The Rotorua Homeless Action Plan, New Zealand's first community-based action plan to end homelessness, was officially launched at The Third Place Cafe yesterday with more than 50 people in attendance.

A working party made up of representatives from community organisations has been researching and developing the action plan for the last few years.

Haehaetu Barrett, manager of Lifewise Rotorua Services, said the launch of the plan would not end homelessness, but it would create a platform for services to make a commitment to work together.

"We are too small here not to work together. We are a small tight community network and if we work with a strategy then what we should see in two years is a reduction of people who are falling through the cracks.


"The plan should draw together a collective impact," she said.

Moira Lawler, Lifewise Rotorua chief executive, launched the plan officially titled: Whiria te Aroha: Draw together the love and compassion.

She said homelessness happened because people fell through the cracks and the plan was put together to figure out how to prevent that from happening.

Te Tatau o Te Arawa board member Rawiri (David) Waru explained the meaning behind the name of the plan.

"The world could use a bit more aroha (love), it's about simple principles: love one another and treat each other with respect. It is people who take care of people."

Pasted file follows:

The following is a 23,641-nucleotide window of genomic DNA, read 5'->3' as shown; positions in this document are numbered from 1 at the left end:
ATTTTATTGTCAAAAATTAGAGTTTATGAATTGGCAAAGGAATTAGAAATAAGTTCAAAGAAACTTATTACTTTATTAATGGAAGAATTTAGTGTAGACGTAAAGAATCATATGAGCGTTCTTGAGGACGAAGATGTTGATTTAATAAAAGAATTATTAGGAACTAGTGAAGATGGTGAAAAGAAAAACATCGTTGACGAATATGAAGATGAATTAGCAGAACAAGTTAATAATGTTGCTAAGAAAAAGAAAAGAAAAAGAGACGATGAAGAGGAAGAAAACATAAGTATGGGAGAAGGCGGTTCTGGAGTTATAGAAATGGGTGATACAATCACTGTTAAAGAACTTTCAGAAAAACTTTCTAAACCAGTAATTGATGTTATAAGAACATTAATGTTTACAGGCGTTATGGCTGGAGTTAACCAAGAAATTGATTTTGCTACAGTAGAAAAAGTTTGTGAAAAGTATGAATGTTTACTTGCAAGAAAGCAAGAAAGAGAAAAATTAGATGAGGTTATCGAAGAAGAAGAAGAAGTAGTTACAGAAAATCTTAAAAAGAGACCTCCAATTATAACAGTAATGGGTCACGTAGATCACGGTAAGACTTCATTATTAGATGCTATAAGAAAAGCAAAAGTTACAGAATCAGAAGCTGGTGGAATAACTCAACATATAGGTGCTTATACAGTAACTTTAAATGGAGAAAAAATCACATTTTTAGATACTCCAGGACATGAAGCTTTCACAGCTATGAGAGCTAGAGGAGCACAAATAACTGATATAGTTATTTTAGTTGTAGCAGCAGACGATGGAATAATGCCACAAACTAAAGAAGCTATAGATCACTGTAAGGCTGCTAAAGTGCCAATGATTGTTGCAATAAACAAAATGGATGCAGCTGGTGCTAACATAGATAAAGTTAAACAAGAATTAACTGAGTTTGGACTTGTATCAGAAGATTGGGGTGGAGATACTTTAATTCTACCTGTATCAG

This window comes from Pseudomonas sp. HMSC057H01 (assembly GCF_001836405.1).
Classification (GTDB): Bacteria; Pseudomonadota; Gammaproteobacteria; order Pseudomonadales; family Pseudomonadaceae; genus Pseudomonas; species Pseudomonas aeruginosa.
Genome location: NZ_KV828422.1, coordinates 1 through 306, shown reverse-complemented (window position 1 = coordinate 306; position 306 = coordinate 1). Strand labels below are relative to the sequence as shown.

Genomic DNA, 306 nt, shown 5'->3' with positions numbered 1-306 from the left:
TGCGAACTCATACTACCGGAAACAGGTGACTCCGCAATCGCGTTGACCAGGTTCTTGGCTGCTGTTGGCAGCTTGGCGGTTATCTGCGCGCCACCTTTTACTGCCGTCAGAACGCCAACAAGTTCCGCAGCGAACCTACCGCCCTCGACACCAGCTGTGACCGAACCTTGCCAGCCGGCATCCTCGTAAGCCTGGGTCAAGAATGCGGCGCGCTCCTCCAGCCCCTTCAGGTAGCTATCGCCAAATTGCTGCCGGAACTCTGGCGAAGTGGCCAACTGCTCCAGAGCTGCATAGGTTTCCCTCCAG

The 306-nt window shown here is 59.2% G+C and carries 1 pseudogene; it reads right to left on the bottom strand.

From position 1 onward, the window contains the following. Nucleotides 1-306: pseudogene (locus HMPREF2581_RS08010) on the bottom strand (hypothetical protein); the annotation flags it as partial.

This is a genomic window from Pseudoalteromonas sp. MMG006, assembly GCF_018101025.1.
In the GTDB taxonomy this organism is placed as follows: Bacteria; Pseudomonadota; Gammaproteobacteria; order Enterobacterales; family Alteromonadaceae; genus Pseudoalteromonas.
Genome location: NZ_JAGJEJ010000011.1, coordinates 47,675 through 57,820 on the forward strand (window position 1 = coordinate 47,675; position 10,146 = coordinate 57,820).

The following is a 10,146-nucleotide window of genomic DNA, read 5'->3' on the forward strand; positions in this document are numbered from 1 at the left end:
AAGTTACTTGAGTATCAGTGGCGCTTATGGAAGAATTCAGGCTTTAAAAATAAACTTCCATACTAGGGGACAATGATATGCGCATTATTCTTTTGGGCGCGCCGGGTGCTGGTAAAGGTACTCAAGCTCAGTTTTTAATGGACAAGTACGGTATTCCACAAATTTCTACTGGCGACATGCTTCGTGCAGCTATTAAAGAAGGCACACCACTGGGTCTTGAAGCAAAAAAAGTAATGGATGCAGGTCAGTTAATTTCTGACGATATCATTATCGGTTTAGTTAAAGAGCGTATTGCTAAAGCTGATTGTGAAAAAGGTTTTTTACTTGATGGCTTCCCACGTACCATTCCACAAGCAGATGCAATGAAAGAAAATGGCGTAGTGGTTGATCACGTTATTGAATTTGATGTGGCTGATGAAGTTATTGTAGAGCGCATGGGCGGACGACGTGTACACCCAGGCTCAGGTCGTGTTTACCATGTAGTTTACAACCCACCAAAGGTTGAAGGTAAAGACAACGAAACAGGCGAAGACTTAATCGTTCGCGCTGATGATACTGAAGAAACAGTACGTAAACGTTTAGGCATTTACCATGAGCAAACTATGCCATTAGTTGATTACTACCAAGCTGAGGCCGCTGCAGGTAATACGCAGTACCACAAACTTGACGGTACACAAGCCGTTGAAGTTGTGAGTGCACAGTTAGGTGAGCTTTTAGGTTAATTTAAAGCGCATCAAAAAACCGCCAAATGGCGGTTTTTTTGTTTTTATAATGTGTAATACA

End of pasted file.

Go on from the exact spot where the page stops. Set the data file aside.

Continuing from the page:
Anna White from St John said she thought it was excellent that all the community groups were working together.

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"Everyone has been doing their own thing and we all have our own strengths, but I'm hoping, with this plan, we will all work together to achieve the same goal. We will be stronger together," she said.

Corie Haddock, services manager and co-chairman of the New Zealand Coalition to End Homelessness, said this was the start of something new and when people looked back in history they would see it as a significant day.

"This is the first ever community action plan developed in New Zealand, it gives the Rotorua community a plan to tackle homelessness."

Data from the Salvation Army, Rotorua District Presbyterian Church and other agencies showed more people needed help because they were homeless.

In 2013, they worked with 138 individuals or families who said they were homeless and needed help.

This increased to 178 in 2014 and was at 170 from January to September 2015.

Of those needing help in 2015, 83 per cent were living with friends or family while trying to find accommodation and 16.5 per cent said they were rough sleepers.

Mr Haddock said homelessness was defined as people who were living on the streets, in cars or inappropriate dwellings.

He said over-crowding was often an issue in Rotorua and accommodation quality was having an impact.

Community member Rawiri Te Kowhai said it was difficult for people at the moment because there were so few rentals around.